Tree Burst

7 12 2010

In a previous post, I provided a photography tip. I suggested the importance of looking up and seeing what’s above your head. While visiting Muir Woods outside of San Francisco, I found a great opportunity to take my own advice. I used a wide-angle lens and created the HDR image seen below. The long lines formed by the tree trunks, the bright light of the sky, and the distant branches work together to create a fairly abstract image.

Muir Woods - Looking Up - Electric

A photo looking toward the sky at Muir Woods near San Francisco, CA.

For more photos from Muir Woods, please visit my Sights of San Francisco gallery.

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Photography Tip – Look Up

28 02 2010

In my previous post, I shared a photo of the dome ceiling at the University of Virginia’s Rotunda. That got me to thinking about another similar shot. Apparently I enjoy taking photos of domes. The photo below was taken in the Chapel on the campus of the U.S. Naval Academy. This led me to recall a photography tip that I read about a few years ago.

A lot of things happen over our heads. Some things are man made and others are natural. The ceiling in my living room has a ceiling fan and a textured finish. A textured finish isn’t put on a ceiling for anything more than being pleasant to the eye. In more complex buildings ceilings include domes, arches, lines, and curves. All of these are things often appealing to the eye. In nature trees grow over us and clouds float by. For some people jokes exist in a realm above the head. And if you don’t get what that means, I’m talking about you. Regardless of where you are, many opportunity for good photographs exist above our heads.

All of that being said, it’s very easy to forget to look up. Most of the things we look at do not require much tilt of the head and neck. Whether you’re clicking photos with an iPhone, a point-and-shoot camera, or something more complex look up and see what your options are. Give your neck some exercise!





Announcement – New Website

31 12 2009

During the past few weeks, I have worked on creating a new home for my photography on the web. The site is now presentable, though maybe not finished.

I invite you to visit my photography galleries by clicking the image above. My work focuses on landscapes, nature, and cityscapes. I strive to create photographs with strong color/contrast and a unique perspective.





12 Significant Photos: #7

25 02 2009

Flowers provide the opportunity to look at one of nature’s great creations. There is a wide variety, which provide a photographer with a range of artistic possibilities. I enjoy the macro perspective of flowers because of the abstract images that can be created.

A lily that grew in my back yard.

A lily that grew in my back yard.

Feel free to check out other flower images.





12 Significant Photos: #12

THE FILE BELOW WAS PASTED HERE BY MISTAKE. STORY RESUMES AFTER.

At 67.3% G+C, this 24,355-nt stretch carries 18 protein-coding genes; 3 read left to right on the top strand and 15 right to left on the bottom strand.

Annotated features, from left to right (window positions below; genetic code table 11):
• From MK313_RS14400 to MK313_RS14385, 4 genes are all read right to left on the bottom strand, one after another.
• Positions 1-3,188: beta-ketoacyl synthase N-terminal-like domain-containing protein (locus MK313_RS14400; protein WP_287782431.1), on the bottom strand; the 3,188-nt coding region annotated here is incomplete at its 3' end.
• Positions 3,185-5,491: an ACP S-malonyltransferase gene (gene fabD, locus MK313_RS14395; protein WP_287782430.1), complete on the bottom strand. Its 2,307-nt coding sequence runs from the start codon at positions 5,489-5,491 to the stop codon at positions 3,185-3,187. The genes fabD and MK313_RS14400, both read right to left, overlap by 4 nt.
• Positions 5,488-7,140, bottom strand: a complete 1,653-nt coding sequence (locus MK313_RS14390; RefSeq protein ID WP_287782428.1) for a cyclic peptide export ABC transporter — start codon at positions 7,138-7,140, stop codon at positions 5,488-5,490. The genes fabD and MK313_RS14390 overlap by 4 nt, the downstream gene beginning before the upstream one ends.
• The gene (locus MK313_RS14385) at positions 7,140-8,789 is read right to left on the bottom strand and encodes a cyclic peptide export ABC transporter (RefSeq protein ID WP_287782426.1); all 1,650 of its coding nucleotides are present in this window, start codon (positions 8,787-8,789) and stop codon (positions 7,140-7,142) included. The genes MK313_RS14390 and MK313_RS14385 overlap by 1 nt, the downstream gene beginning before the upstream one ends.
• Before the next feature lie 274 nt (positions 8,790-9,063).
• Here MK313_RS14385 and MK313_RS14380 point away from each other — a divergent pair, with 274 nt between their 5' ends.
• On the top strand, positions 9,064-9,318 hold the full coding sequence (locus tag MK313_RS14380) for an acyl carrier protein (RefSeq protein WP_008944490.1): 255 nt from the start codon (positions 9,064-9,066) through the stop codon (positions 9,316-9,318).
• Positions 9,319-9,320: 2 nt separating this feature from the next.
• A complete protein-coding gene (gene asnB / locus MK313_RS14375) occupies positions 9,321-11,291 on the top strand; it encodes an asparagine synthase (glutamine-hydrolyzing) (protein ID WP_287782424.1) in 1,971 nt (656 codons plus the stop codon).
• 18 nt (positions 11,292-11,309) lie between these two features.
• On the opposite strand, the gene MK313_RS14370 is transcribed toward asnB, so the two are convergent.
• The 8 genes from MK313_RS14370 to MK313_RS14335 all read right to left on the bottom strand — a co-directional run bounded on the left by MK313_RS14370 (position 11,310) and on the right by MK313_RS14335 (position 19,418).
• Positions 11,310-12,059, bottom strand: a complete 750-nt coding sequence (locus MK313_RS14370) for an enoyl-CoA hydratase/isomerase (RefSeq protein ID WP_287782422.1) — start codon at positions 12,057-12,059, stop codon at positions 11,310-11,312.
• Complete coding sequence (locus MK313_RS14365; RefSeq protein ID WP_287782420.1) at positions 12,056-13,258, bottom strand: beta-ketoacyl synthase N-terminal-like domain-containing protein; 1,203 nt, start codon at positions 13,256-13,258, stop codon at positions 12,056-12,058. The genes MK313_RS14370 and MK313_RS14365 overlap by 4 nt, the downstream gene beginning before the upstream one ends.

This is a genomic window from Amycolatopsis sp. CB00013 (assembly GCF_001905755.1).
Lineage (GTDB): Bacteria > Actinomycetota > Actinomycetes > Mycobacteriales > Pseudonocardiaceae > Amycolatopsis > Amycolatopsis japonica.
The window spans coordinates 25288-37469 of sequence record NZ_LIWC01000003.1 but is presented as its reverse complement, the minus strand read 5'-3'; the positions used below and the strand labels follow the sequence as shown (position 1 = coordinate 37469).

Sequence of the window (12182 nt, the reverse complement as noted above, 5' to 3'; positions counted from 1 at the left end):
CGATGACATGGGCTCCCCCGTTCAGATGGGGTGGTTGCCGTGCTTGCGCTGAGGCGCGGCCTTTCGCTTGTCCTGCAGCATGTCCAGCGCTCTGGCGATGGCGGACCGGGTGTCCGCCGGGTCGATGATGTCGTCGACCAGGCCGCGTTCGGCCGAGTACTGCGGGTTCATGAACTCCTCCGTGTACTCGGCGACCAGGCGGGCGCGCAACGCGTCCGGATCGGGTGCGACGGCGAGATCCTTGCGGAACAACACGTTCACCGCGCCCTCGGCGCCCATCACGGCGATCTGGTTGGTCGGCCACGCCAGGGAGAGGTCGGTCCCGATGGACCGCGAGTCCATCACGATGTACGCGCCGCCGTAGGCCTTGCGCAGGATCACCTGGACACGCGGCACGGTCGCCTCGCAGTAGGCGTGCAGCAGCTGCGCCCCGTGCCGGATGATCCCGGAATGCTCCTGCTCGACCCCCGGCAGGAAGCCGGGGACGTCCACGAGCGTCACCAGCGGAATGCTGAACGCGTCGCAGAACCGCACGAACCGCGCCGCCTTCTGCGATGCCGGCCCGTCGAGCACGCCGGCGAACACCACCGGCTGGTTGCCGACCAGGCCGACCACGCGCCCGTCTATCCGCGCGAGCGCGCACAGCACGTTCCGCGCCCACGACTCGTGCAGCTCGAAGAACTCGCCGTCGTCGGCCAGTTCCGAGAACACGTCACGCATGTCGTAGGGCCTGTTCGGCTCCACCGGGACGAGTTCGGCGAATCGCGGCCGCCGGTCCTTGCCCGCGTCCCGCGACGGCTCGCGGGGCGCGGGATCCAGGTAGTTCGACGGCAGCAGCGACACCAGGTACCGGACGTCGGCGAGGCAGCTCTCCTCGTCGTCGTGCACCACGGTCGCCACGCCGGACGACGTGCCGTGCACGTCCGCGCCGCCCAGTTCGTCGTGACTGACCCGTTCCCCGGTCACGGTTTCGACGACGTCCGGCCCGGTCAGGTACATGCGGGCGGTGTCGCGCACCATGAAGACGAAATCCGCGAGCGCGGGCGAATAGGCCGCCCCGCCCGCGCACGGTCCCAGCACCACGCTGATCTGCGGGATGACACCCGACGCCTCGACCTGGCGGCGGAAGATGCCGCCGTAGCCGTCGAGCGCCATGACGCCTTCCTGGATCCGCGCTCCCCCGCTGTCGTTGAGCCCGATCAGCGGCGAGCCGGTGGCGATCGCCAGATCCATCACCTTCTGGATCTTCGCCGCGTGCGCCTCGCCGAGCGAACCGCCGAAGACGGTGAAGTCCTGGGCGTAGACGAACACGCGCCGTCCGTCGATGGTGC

16 02 2009

It was hard to pick a “top” 12 of all of my photos. But I was able to do it and I’m sticking to my results. The good thing is photographs don’t have feelings, so #s 13 on up really shouldn’t be that upset.

Wildflowers along the road in Maryland.

Wildflowers along the road in Maryland.

This image was taken along the road right by the Naval Academy Golf Course in Annapolis, MD. The photograph itself is not spectacular, but it is one of my favorites. It was a good lesson in utilizing depth of field to make an image.  I was able to capture an image with a great bokeh and it’s a photo that reminds me to utilize the background to strengthen my work.





A Blog Begins

25 01 2009

Ansel Adams said, “Twelve significant photographs in any one year is a good crop.” I will use that quote and other words from those more famous than myself as the basis for my blogging about photography. You are probably wondering who I am, so I should start there.

Me llamo Brad.  I am a photographer living in Bowie, MD. I have been interested in photography for about 6 years. My work focuses on trying to find unique perspectives on landscape, nature, cityscape, and architecture. Sometimes this comes with vivid color and others with the “simplicity” of black and white.

My blog will focus on a few areas of interest. First, posts will talk about my work. These posts may focus on a single image or a recent project; depends on the thought of the day. Other posts will focus on my thoughts about the work of other photographers. And finally, I will post some general thoughts about photography and my approach.

I would like to invite you to view my work. Please click on the image below to visit my website. I would be happy to hear from you via this blog or the website itself.

Brad Troy Photography

Thanks for stopping by my blog. I look forward to your continued interest.